INTERNATIONAL CHILD AND YOUTH CARE NETWORK
15 JANUARY 2002
During this international week on CYC-NET, we listen in on an educational viewpoint from Japan
Getting down to Basics: Gaining respect from children in the classroom
We all know from our school days that some teachers are respected and others are not, and most of us learned far more in the lessons where we respected the teacher. So, now it is our turn. We need to gain the respect of the children in our classes and consider what qualities we should try to develop in order to achieve this.
We sometimes hear people say they respected strict and dominant teachers at school. This is worth taking a closer look at. Was it really their strictness that was respected or what they seemed to achieve with that strictness, such as an image of confidence and competence, and an ability to keep us well behaved and focused on learning? Those teachers may have used strictness and punishment to achieve these ends, but are these the only ways of doing this?
These methods are often out of place in a child-centered classroom, so we should be looking for other ways of gaining respect that are more compatible with a child-centered approach and are more in tune with the changing attitudes of children and society in general.
“We need to walk into a class feeling we know what we are doing ... ”
We need to walk into a class feeling we know what we are doing, and if we do not have this feeling of competence we need to reflect on why, and maybe get more training. It is natural for new teachers to lack a feeling of competence, so a certain amount of bluff may be necessary! If the children notice we are not feeling competent, they may lose respect and behave badly.
It is best to prepare more activities than we expect to need during a lesson. Pausing to wonder what to do next, unless this is a planned pause to get the children more involved in choosing activities, can make them restless and lose some respect for us. We should try to keep one step ahead, switching activities before the children's emotional involvement in the lesson weakens, and give them the feeling that we know where we are going.
The beginning of a lesson is very important. Until we know a class well, we should start either with a safe classroom ritual that involves all the children (particularly with a large class) or with an attractive and nonthreatening activity that settles them down and gets everyone focused on the lesson. This will help all the children in the class feel comfortable and secure with us.
“Recognizing our own preferences and biases is the first step to being fair to our students.”
Recognizing our own preferences and biases is the first step to being fair to our students. We need to look closely at our feelings toward individual children. Children have a keen sense of fairness, and generally lose respect for us if we have "favorites" or if we dislike individual children. We need to appear to like each child equally, and even just appearing to do so is often not enough--many children can sense how we really feel. We may need to look inside ourselves quite deeply if we really want to be fair to each child.
Children who lose confidence often lose respect for us and start behaving badly or become quiet. Confidence is relative. It depends very much on who the other children in the class are and how successful they appear to be. A child may feel very confident in one class and less confident in another because he or she will be comparing himself or herself with her peers. In order to overcome this problem and ensure that all children in our classes are successful, we must be careful not to let the more confident children dominate a class. If this is happening, we may need to break up the class into groups more. We also need to ensure that one team does not win too many games. Most important of all, we need to find ways to give each child a sense of accomplishment with tasks that are appropriate for his or her level.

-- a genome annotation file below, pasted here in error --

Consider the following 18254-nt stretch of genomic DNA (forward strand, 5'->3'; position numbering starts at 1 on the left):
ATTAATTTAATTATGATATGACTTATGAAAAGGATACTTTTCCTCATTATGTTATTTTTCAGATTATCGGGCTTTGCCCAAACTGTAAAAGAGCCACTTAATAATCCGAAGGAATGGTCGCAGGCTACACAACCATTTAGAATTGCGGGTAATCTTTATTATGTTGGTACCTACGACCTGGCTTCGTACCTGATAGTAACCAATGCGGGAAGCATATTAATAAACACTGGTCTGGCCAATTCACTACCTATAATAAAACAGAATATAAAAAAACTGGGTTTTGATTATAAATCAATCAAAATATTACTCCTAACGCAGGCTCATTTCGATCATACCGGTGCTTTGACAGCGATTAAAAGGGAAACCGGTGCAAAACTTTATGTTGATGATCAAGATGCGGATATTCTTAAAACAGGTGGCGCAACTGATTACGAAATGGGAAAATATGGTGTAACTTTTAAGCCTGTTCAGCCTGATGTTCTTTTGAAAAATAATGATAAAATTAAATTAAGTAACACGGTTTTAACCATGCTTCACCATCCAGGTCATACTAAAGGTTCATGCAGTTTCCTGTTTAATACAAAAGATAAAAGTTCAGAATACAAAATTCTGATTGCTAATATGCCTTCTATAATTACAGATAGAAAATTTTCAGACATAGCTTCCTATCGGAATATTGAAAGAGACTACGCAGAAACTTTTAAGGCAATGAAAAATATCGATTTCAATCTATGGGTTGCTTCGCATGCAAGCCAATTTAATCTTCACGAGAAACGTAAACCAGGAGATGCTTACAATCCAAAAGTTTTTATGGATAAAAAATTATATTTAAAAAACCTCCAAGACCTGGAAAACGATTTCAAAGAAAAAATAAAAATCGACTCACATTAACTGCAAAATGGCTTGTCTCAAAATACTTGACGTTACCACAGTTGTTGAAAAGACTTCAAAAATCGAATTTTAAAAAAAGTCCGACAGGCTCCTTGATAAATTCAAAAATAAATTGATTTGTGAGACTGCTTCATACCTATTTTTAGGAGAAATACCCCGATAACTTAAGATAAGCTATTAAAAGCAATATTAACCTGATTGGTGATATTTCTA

We should maintain a calm atmosphere in which we do not become nervous or irritable and the children do not become antagonistic. Any irritability on our part will undermine their respect for us, and can easily lead to them underperforming, which can make us even more irritated!
However, it is also important to be honest about our feelings. If we are hurt by something one of the children has done, we can show that we are hurt. We can also be honest about how we feel about bad behavior. Wherever possible, we should do this in a way that gets the children's sympathy and understanding. This may not work with an extremely badly behaved child, but at least we will probably have the support of most of the other children in the class. If we lose our temper, blame the whole class, or take measures that are too drastic, we are likely to lose their respect.
If we respect and care about each of the children and treat each of them as special, valuable individuals, they are much more likely to have a positive attitude in our lessons and respect and care about us. We should know their names, know what they are interested in, know about their families and much more. We should know just as much about the badly behaved children as the well behaved children, and just as much about the quiet children as the noisy ones. If we can find it in us to respect and love each of the children, there is a very good chance they will respect and love us in return. Paul, principal of David English House in Hiroshima, is an experienced teacher trainer who has worked in Japan, South Korea and Thailand. His column focuses on child-centered education.
David Paul — Special to The Daily Yomiuri
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